Tory council leader forced to stand down amid row over his support for the IHRA antisemitism definition

Leader faced motion saying his comments about the row over the definition were 'not acceptable'


The Conservative leader of an Oxfordshire council was forced to stand down after a row about his support for the IHRA definition of antisemitism and his tweets about Jeremy Corbyn’s failure to tackle Jew-hate in Labour.

Dean Temple told the JC he was pushed into resigning as head of Witney Town Council — David Cameron’s former constituency — after complaints about his conduct following a meeting in October at which both Tory and Labour councillors delayed a motion on the IHRA definition, saying that they needed more time to read it.

Mr Temple claimed on Twitter afterwards that Labour councillors had “delayed” passing the motion, claiming the party's group leader Duncan Enright asked for the motion to be halted to allow councillors to read the IHRA definition.

He later tweeted: “It’s not like Witney Labour Party have never seen the document before. But fine, we will play by their rules and let them play their silly games.

“The public can see exactly how racist the Labour Party really are.”

Tory councillor Jane Doughty later submitted a motion on October 24 that said Mr Temple’s comments on the IHRA row were “not acceptable”.

It added: “We are here to serve the people of Witney on local issues. Councillor Temple has previously been warned about his use of social media.

“Whilst he purports that the views are his own, when he refers to council business and tags Witney Town Council then those views become attached to Witney Town Council.”

The motion called for him to “step down from his position with immediate effect” – which he decided to do himself ahead of a planned vote on his future.

Mr Temple, who remains a Councillor for Witney North, admitted being “active on social media”, where he had called out his local Labour leader while also mentioning the issue of antisemitism in the national party.

He told the JC: "While I never explicitly said there was a connection, I left enough room for people to make their own conclusions. Rather than defend his position he reported me for conduct unbecoming and I was forced to stand down as leader.”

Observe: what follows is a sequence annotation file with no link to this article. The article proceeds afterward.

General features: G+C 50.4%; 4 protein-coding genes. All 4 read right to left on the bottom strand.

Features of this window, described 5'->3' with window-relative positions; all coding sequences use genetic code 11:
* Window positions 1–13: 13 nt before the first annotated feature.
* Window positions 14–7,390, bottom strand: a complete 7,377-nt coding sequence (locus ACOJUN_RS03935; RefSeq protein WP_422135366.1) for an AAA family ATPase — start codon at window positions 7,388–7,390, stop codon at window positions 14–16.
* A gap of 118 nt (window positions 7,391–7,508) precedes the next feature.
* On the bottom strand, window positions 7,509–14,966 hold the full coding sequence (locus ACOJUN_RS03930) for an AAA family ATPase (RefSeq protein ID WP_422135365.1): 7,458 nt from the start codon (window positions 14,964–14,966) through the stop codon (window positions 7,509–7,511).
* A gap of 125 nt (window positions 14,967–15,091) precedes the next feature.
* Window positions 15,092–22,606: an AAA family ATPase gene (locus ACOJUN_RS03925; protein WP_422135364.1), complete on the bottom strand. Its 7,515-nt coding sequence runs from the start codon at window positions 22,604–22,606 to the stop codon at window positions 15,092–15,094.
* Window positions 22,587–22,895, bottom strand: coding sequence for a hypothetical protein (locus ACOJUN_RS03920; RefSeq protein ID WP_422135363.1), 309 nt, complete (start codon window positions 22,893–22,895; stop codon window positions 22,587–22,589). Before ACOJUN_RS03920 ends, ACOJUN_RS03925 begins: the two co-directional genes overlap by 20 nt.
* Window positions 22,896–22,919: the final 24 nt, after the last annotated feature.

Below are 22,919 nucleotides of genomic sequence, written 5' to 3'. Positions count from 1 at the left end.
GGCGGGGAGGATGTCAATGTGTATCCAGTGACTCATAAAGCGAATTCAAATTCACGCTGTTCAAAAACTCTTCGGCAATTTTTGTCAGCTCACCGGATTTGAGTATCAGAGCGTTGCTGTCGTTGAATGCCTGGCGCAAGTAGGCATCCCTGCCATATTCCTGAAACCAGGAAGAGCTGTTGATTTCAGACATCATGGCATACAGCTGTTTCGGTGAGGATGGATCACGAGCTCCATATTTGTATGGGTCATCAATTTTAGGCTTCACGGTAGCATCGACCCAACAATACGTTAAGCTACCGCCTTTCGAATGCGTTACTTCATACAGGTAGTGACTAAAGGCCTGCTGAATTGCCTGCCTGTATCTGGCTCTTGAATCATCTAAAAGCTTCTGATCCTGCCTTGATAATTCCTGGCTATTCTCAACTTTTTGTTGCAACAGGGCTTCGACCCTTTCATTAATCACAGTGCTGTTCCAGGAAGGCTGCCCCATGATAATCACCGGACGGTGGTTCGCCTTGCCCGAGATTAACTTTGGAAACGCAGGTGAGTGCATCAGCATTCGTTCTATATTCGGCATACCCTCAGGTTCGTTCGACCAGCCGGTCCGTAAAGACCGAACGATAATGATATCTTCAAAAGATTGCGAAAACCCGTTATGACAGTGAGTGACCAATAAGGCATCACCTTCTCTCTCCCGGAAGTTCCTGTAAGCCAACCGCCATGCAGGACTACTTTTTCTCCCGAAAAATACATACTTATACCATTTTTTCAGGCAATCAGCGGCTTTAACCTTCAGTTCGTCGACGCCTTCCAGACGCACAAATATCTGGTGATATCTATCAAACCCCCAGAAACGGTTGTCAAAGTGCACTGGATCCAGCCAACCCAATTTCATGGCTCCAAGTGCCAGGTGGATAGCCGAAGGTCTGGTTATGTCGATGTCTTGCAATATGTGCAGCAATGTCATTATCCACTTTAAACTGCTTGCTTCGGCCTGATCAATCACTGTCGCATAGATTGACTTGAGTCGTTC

But Witney Labour leader Mr Enright, a member of the Jewish Labour Movement, told the JC he was "fully in support of the IHRA definition and oppose antisemitism in Labour and anywhere else for that matter."

The JC has also learned that Mr Enright has discussed the issue of antisemitism in the Party with Joe Goldberg, the former Haringey Council member who once stood as a parliamentary candidate in the area.

Mr Temple said he had wanted to bring in IHRA locally ever since he was made leader – but it was only after attending the Tory Party conference last September and hearing Home Secretary Sajid Javid’s speech at the Conservative Friends of Israel reception that he decided to act.

“The Home Secretary asked all councils at all levels to adopt IHRA,” said Mr Temple.

“Back home I raised the issue and asked council to take a vote on formal adoption. But the Labour leader interrupted me twice citing standing orders and that I shouldn't be allowed to introduce such a motion.

“A fellow Tory put forward a motion that all councillors should read up on the definition and vote in it at the next meeting six weeks hence.”

Under new council leader Tory David Harvey, the issue of IHRA appears to have dropped entirely off the agenda, with no discussion of the definition at all at the December Council meeting.

A promised Labour motion urging the Council to adopt the definition was not mentioned at the most recent council meeting. Sources told the JC Mr Harvey gained an agreement from the local Labour leader Mr Enright to withdraw their planned motion on the definition.

Mr Harvey said on Monday that he believed the constitution of Witney Town Council was rigorous enough with its anti-discriminatory measures to ensure that the IHRA definition did not need to be adopted.

But Mr Temple said: "I have come to see a new breed of hard-left Labourities moving into this area who are very quick to counter claims of alleged antisemitism by saying things like 'Well, what about Israel?'.

"Some of these very people will be standing against me in the Council elections next May. They would not be deemed to be using language that was prejudiced under the current constitution in Witney.

"That's why I thought it was so important for the Council to adopt IHRA as an added protection."

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